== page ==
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Bill Introduced Allocating Land to IDF Veterans


Moshe Matalon (Yisrael Beiteinu) introduced a bill that would allocate free land to IDF veterans in national priority areas. The bill comes on the wake of the Supreme Court decision blocking a similar initiative by the Israel Lands Administration.

According to the bill "The Israel Lands Administration will allocate land for veterans of military service in the IDF or national service for the construction of residential communities within the National Priority Areas A or B. Land will be given free of charge." Matalon explained that the goal is to reward those who served their country and to develop the peripheral areas like the Negev and the Galilee.

Report: Hamas Agrees to Deport 123 Prisoners in Shalit Deal


As part of the negotiations on a prisoner exchange with Israel, Hamas has agreed to the deportation of 123 Palestinian prisoners from the West Bank to a number of destinations, Lebanese daily Al-Mustaqbal quoted Palestinian sources as saying Wednesday.

According to the report, the Palestinian prisoners slated for deportation have given their consent to the Israeli demand. If carried out, the deal would see hundreds of Palestinian prisoners released by Israel in exchange for IDF soldier Gilad Shalit, who was kidnapped into Gaza on June 25, 2006.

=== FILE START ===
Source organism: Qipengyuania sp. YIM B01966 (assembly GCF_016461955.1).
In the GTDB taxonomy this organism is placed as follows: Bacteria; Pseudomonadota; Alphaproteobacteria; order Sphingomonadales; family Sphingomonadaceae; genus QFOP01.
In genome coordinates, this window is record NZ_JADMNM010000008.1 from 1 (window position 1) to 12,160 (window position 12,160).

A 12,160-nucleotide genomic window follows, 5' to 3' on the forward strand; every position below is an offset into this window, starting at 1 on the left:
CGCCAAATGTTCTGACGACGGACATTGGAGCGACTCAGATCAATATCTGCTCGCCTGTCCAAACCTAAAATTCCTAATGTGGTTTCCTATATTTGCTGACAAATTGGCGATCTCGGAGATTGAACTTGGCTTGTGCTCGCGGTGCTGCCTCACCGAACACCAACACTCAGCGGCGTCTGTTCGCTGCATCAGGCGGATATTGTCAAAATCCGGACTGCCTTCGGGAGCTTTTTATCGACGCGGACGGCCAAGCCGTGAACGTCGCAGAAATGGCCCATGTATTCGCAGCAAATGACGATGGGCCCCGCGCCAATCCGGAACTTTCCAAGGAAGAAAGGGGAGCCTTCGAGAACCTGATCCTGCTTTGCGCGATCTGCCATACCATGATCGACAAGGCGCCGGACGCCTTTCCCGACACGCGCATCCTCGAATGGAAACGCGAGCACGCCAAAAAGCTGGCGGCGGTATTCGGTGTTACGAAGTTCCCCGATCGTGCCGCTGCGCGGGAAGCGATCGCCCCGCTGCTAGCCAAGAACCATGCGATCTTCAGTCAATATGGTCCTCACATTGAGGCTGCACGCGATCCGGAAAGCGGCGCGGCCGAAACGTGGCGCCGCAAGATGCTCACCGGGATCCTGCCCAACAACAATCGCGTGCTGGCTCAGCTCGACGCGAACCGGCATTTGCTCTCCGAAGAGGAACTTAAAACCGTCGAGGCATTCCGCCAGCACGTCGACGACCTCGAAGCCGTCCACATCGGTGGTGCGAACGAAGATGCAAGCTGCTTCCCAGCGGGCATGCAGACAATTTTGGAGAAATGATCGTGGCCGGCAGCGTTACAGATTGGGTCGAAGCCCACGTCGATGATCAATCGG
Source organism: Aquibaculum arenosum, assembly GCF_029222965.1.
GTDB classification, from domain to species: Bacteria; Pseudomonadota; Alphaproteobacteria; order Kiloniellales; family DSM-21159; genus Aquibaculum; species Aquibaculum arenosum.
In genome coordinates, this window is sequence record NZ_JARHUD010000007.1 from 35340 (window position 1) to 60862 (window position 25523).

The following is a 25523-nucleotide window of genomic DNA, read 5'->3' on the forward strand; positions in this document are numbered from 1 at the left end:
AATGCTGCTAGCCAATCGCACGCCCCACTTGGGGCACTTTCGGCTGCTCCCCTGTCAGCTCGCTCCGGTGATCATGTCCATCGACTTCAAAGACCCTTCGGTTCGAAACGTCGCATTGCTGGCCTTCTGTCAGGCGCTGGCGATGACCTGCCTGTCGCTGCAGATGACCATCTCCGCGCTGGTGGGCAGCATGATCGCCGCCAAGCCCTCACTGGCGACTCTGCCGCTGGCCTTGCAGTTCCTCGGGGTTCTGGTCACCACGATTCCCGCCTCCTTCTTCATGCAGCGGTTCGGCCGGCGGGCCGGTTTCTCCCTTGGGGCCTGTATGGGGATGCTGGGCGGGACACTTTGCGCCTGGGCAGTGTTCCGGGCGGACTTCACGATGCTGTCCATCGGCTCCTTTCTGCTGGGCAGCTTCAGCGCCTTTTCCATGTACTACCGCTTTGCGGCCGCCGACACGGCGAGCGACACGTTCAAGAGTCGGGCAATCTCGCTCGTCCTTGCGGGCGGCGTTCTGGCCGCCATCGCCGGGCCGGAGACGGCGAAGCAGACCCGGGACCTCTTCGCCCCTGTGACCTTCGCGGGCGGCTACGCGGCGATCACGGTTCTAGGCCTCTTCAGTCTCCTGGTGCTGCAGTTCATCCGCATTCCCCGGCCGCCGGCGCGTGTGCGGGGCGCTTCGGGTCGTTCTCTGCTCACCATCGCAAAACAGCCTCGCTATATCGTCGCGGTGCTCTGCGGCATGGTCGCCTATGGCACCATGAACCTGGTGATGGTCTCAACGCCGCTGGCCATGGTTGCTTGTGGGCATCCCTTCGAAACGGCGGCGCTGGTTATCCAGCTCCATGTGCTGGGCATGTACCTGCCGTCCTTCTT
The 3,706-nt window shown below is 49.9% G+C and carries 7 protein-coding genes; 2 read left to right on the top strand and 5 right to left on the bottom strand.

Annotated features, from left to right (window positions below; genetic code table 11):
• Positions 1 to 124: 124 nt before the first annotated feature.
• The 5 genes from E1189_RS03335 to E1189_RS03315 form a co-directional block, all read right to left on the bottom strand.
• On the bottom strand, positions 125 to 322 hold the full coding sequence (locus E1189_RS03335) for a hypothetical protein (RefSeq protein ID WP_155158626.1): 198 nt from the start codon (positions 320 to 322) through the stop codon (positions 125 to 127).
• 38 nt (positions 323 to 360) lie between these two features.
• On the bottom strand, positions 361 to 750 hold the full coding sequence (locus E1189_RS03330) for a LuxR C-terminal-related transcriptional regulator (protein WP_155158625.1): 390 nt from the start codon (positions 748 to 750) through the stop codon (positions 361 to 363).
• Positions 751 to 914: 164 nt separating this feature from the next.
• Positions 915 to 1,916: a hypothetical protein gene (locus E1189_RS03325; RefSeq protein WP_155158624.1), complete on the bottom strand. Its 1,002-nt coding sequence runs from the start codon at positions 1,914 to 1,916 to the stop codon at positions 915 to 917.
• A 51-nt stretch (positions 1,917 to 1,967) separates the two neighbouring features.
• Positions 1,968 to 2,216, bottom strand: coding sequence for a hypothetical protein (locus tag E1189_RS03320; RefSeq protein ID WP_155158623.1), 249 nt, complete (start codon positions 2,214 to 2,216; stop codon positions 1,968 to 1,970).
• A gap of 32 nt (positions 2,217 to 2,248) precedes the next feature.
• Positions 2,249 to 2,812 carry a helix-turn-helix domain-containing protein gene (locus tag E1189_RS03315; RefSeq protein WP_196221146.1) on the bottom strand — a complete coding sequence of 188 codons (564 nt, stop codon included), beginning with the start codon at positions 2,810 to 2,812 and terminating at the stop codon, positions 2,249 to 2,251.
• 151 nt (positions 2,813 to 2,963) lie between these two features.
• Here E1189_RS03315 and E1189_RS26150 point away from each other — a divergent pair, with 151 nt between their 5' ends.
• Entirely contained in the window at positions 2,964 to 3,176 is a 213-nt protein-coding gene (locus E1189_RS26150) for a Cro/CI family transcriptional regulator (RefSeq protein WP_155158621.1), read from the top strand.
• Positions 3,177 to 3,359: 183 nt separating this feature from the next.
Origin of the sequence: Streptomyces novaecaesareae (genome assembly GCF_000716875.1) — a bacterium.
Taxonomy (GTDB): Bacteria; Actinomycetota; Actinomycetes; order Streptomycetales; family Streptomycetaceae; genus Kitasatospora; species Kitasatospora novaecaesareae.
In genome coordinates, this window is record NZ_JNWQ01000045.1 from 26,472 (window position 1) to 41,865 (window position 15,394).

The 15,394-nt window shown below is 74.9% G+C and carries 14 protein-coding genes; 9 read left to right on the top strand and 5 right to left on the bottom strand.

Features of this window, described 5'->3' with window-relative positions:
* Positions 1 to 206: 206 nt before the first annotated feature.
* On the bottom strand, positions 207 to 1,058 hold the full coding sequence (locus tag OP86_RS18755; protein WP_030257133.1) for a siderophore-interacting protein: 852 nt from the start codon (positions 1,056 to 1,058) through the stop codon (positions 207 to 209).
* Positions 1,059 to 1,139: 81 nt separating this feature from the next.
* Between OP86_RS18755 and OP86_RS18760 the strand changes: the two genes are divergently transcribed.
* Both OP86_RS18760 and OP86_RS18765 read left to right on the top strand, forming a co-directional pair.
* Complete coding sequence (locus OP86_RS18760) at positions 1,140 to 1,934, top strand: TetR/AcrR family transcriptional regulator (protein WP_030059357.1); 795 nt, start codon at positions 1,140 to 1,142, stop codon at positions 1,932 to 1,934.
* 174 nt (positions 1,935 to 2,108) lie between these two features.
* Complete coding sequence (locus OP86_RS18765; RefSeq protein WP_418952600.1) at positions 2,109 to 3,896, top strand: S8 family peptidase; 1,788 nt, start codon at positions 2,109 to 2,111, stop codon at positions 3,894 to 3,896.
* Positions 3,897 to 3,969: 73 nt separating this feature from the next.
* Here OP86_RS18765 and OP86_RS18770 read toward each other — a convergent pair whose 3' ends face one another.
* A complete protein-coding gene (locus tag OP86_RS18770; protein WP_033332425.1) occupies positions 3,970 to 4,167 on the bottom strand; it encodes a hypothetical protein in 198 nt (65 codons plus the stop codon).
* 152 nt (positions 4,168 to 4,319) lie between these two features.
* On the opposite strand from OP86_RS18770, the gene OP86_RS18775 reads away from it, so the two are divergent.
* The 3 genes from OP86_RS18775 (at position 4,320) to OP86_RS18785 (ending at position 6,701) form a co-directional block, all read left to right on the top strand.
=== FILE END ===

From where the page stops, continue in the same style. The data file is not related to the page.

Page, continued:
The Palestinian sources said Israel is demanding to deport 97 of the prisoners to the Gaza Strip, more than 20 others to Qatar and the rest to a number of European countries that have expressed a willingness to receive them.

The sources said Israel's refusal to release nine prominent Palestinian prisoners, including former Fatah Secretary-General in the West Bank Marwan Barghouti and Popular Front Secretary-General Ahmad Saadat, remains an obstacle to the deal's completion.

Last week the London-based al-Sharq al-Awsat newspaper quoted a Palestinian source as saying, "The prominent Hamas prisoners jailed in Israel, with Abbas al-Sayyad, Ibrahim Hamed, Abdel Nasser Issa, and Abdallah Barghouti figuring most notably amongst them, believe that this deal is their only hope for release and that leaving their names out will devalue it."

A delegation of senior Hamas figures in Gaza is expected to travel to Damascus on Thursday for meetings with the Islamist group's exiled leadership, during which the group will apparently formulate a final response to the Israeli offer.

Vatican Responds to Jewish Fury on Move to Beatify Pius XII